"We're all about hockey and are very singularly focused people,'' Viola said. "That's what we're about, the Florida Panthers. We will do everything we can and we will win here. We're excited about that.''
General manager Dale Tallon and coach Kevin Dineen both spoke of how having Viola willing to spend money on the Panthers made their jobs a little easier. Florida's management team is expected to remain in place at least for now.
Dineen and the rest of his coaching staff are signed through the end of this season.
"It's a great day for us,'' Dineen said. "[Viola] was able to go in and talk to our players and I think he made an immediate impact. It's a real positive. It's a new day and there's a lot of excitement around the franchise.''
The affects of the new ownership has already been felt.
On Thursday, the Panthers signed goalie Tim Thomas to a one-year deal with a base salary of $2.5 million after not spending much money during the summer as the team was up for sale. Florida is also expected to sign Brad Boyes and Tom Gilbert to new contracts in the coming days.
Viola said Friday that he was committed to give the Panthers "the resources needed to win the Stanley Cup.'' That brought a smile to Tallon's face.
"I believe in what he believes in,'' said Tallon, the architect of Chicago's 2010 championship team.
"He's committed to putting a winning team out there on the ice. That's all I can ask for. We're going to get terrific commitment from him and that's exciting. The fact I can go to them and say 'this is what we need, what are your thoughts?' is important. That's the support we need to fix whatever we need fixed.''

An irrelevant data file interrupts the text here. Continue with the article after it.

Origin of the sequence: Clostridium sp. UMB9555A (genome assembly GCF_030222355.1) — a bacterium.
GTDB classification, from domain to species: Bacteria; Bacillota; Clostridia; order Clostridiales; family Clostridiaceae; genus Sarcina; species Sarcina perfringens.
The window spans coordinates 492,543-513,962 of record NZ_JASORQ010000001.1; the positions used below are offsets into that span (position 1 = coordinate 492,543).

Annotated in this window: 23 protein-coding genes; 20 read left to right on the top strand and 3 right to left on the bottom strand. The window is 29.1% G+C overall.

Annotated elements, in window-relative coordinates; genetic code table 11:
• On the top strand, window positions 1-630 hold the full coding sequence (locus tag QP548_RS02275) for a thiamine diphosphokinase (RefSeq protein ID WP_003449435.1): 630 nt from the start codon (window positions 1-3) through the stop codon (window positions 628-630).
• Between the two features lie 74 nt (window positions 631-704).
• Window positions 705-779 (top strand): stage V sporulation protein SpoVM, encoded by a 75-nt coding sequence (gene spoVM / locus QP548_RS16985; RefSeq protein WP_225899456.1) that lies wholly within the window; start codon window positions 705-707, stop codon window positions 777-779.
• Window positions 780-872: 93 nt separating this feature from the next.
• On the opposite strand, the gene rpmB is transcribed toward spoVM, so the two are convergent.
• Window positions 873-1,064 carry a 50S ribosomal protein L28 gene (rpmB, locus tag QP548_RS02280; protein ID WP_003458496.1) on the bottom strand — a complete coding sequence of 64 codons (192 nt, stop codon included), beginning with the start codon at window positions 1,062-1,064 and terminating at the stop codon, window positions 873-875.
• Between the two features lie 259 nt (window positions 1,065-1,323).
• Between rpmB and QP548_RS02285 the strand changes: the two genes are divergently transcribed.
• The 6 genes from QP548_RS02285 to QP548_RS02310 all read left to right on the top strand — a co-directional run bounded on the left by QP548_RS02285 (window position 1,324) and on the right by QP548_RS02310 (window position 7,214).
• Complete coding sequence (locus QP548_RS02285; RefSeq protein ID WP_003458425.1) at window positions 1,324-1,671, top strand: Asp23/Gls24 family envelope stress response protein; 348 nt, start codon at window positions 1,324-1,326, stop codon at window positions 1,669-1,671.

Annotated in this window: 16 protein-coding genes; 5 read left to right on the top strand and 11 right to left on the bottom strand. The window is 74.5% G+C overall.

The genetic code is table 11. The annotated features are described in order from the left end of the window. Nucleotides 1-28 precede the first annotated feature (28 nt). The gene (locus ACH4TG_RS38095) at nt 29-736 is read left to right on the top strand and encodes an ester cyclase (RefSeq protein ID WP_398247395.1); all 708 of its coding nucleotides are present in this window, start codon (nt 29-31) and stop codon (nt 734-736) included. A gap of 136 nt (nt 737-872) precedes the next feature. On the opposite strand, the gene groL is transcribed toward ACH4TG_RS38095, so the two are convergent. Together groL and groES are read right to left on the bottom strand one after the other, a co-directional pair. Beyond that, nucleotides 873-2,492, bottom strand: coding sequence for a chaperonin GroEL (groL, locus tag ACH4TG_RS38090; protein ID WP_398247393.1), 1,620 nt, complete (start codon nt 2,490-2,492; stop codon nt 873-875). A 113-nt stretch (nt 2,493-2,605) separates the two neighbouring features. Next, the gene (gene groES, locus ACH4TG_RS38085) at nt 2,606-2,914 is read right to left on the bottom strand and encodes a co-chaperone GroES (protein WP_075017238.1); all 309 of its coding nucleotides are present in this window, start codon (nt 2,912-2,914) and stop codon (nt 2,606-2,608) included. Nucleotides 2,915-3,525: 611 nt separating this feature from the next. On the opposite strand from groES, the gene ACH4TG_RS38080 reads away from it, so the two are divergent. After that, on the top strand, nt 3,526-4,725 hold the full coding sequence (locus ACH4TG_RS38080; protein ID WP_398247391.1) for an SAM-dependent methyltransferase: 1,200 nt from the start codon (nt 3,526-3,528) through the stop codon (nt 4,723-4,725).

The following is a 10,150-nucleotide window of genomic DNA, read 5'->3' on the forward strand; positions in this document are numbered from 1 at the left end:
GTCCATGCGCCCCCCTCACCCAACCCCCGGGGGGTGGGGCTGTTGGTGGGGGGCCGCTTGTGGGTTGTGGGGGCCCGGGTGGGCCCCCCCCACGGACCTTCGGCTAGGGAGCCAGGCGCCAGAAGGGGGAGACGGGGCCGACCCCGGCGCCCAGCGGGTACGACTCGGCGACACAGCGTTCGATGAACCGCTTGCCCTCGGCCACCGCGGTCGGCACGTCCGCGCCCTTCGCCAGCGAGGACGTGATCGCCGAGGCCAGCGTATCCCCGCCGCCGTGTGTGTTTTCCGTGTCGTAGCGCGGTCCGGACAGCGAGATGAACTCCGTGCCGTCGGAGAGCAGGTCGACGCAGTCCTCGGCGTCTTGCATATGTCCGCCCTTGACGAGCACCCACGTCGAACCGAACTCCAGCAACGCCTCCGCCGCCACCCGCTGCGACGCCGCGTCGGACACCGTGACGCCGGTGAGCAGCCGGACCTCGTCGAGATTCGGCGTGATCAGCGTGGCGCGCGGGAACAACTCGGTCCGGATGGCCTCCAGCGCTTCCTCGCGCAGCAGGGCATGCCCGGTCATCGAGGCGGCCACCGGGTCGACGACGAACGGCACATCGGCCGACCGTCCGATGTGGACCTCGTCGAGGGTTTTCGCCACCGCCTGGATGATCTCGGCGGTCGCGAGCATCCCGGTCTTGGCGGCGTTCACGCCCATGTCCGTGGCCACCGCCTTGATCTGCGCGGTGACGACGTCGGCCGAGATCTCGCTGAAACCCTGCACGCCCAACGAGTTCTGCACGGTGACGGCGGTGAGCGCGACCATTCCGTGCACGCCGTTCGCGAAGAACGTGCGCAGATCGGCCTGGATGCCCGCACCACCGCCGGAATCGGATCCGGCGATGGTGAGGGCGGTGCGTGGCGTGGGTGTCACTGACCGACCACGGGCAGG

The Panthers were controlled by Cliff Viner and a multitude of minor partners including local heavyweights H. Wayne Huizenga, Alan Cohen, Mike Maroone and Jordan Zimmerman. They were all bought out by Viola.
Viola owns a majority of the franchise now, with only longtime business partner Douglas Cifu joining him. Cifu is the new Vice President and alternate governor of the Panthers.
"He has an aura about him,'' said Thomas, who joined a handful of teammates at Friday's press conference. "He breeds confidence. He's a leader and I'm very happy to be coming into the organization as he is. It's awesome. It's one of the things I'm excited about. I'm excited about the whole direction of what's going on around here.'
H. Wayne Huizenga was awarded an NHL expansion team on Dec. 10, 1992 for $50 million. The team, which played at Miami Arena from 1993-98, has changed hands a few times with Huizenga holding onto a small piece of the team throughout.
Huizenga, along with the rest of Florida's ownership team, was bought out by Vinnie Viola on Friday.
On June 5, 2001, a group of eight investors -- led by Alan Cohen -- purchases the team from Huizenga's Boca Resorts. Cohen would control the team until 2009 when Cliff Viner and Stu Siegel become co-managing partners of the team.
On July 23, 2010, Viner becomes the sole managing partner of the team -- a role he holds until selling the team to Viola.